Los Angeles Times

Fickle solar power brings extended Flex Alert

Timeframe extended by an hour as smoke, clouds raise concern about production.

- By Grace Toohey

As an unpreceden­ted heat wave continued to strain California’s power grid, officials issued a ninth straight Flex Alert on Thursday — this one extended two hours longer than the previous daily statewide announceme­nts to limit energy consumptio­n.

The latest Flex Alert began at 3 p.m. and lasted till 10 p.m. because of changing conditions that power grid officials said could stunt solar energy supplies. The Flex Alert hours for the last eight days have been from 4 to 9 p.m., during which the state has narrowly avoided widespread rolling blackouts on multiple days.

“The principal reason we’ve extended [the alert is] largely due to some uncertaint­y about how much production we will have from our renewable resources, primarily the solar, during the heart of the afternoon,” said Elliot Mainzer, president and chief executive of the California Independen­t System Operator, which runs the state’s power grid.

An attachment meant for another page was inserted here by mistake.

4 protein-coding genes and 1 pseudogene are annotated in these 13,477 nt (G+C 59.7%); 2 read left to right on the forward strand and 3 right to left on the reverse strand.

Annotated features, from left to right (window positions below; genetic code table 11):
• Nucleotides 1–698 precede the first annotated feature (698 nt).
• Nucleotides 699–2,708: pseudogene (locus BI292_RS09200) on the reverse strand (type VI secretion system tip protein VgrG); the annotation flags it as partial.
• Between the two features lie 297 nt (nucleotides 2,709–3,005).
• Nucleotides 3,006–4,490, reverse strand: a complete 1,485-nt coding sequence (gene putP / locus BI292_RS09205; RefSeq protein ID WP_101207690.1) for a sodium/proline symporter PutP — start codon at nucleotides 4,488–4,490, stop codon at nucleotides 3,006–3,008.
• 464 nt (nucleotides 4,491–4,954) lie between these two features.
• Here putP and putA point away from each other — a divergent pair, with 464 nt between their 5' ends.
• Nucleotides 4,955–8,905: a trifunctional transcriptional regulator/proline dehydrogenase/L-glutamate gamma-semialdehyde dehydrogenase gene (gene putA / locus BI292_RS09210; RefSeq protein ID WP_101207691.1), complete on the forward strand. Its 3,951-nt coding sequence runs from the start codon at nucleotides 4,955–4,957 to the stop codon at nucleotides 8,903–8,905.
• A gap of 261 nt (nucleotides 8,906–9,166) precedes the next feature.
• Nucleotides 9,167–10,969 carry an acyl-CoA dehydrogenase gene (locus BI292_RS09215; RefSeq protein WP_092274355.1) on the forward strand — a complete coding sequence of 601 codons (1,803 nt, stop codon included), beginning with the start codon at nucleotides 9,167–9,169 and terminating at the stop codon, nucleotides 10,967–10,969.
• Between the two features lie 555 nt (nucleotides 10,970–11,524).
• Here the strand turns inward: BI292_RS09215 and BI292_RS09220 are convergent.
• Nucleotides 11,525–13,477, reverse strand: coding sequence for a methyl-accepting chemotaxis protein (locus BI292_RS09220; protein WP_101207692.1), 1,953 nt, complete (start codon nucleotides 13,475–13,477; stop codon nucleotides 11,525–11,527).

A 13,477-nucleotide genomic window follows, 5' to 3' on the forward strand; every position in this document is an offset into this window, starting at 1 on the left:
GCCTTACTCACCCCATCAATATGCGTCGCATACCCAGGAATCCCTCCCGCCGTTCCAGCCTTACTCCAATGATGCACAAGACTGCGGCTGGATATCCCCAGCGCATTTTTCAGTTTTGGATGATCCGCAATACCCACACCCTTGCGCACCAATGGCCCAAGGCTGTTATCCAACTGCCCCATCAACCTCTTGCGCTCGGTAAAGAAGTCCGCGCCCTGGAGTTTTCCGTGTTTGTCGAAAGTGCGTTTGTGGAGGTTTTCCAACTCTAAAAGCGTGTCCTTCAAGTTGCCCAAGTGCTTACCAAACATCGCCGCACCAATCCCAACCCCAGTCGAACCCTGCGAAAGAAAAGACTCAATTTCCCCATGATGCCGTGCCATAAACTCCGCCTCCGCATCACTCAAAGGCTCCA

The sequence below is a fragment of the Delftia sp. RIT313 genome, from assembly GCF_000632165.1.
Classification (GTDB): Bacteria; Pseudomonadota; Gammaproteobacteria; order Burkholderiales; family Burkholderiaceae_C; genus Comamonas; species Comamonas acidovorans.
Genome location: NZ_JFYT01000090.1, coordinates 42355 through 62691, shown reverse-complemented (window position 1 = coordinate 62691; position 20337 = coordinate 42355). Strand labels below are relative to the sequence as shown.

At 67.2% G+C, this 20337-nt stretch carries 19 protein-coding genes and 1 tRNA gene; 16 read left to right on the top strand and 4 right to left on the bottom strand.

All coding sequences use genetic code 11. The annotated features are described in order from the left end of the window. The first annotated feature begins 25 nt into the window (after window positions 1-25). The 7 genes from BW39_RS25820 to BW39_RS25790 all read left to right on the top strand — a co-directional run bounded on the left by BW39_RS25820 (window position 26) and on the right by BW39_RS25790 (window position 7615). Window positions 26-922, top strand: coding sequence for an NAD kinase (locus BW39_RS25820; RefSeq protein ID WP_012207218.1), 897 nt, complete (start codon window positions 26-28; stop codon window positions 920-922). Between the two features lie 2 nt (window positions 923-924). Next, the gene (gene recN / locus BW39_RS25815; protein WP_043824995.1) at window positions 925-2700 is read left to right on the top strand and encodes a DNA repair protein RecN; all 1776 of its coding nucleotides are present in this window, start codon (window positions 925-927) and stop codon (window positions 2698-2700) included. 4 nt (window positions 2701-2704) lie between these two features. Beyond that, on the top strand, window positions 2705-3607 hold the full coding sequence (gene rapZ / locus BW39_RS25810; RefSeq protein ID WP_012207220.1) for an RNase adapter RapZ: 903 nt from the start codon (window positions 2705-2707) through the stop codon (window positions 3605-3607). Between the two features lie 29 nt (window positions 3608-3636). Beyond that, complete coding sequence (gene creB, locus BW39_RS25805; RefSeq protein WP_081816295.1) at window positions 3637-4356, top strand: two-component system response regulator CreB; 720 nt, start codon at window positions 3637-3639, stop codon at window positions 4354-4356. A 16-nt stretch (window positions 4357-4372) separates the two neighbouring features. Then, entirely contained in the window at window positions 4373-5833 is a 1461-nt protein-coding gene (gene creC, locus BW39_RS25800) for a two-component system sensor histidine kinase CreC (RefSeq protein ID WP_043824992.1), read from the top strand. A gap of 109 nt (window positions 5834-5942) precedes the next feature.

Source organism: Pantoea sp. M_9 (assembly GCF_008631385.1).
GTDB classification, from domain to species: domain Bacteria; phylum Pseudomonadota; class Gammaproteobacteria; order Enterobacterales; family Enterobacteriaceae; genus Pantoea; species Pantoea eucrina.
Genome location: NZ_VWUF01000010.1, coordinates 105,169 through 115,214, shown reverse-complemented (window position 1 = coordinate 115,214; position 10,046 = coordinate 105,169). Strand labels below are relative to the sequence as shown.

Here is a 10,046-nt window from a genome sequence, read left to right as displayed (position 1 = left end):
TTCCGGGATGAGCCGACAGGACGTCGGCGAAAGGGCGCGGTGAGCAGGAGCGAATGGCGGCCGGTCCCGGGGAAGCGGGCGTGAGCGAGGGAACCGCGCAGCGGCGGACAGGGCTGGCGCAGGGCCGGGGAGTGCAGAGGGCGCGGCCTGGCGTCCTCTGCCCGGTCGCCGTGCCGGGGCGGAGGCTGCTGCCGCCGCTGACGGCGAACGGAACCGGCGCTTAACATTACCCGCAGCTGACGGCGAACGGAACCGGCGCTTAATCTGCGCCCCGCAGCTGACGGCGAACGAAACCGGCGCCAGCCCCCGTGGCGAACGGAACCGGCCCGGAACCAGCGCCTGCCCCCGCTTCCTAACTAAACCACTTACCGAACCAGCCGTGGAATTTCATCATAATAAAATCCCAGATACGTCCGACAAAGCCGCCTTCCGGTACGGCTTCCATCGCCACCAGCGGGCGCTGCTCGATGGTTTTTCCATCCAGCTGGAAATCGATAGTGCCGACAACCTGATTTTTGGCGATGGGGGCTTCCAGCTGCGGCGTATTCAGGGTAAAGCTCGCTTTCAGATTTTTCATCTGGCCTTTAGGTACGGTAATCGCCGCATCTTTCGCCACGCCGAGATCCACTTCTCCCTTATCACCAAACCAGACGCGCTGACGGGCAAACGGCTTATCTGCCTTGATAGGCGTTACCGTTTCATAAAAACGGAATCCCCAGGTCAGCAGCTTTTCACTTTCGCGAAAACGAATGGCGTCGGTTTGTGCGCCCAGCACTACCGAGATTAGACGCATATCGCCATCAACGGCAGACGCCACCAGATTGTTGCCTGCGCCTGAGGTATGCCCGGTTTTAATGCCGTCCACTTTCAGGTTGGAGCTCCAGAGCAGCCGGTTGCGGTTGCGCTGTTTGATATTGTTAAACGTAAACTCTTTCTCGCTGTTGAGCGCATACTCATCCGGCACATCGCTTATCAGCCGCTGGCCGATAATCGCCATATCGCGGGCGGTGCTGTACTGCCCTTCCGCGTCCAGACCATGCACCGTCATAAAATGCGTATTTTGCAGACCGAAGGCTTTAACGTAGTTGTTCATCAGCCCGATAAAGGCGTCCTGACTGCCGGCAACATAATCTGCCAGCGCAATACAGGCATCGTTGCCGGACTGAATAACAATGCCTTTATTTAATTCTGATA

Smoke and cloud cover in Northern California are expected to affect solar power supplies, Mainzer said. A wildfire burning west of Lake Tahoe was sending smoke billowing into the atmosphere.

By Thursday night, Cal ISO’s graph charting the grid’s supply of solar energy throughout the day — which ordinarily resembles a smooth bell curve during clear conditions — showed a series of peaks and valleys as the amount of solar power jumped up and down with passing cloud or smoke cover, making it more difficult for the grid operator to project net demand.

With temperatur­es remaining elevated across the state Thursday, the peak forecasted energy demand hovered just below 50,000 megawatts, where demand peaked Wednesday. On Tuesday, California set an all-time energy record, with peak demand at 52,061 megawatts.

The ISO also raised its Energy Emergency Alert to Level 2 until 9 p.m. Thursday, which means that “energy deficienci­es are expected” and that the grid operator is requesting emergency energy from all resources.

Officials urged residents to charge devices and draw window shades to block sunlight.

During the seven hours of the Flex Alert, ISO officials asked consumers to set thermostat­s to 78 degrees or higher, unplug unused devices, turn off unnecessar­y lights and not use major appliances.

Mainzer said he’s hopeful the state is “close to turning the corner” on the recordsett­ing heat wave, and that the stress on the power grid will soon be alleviated.

 ?? Luis Sinco Los Angeles Times ?? PEOPLE crowd the sand as fog drifts ashore amid the heat wave on Labor Day in Huntington Beach.
Luis Sinco Los Angeles Times PEOPLE crowd the sand as fog drifts ashore amid the heat wave on Labor Day in Huntington Beach.

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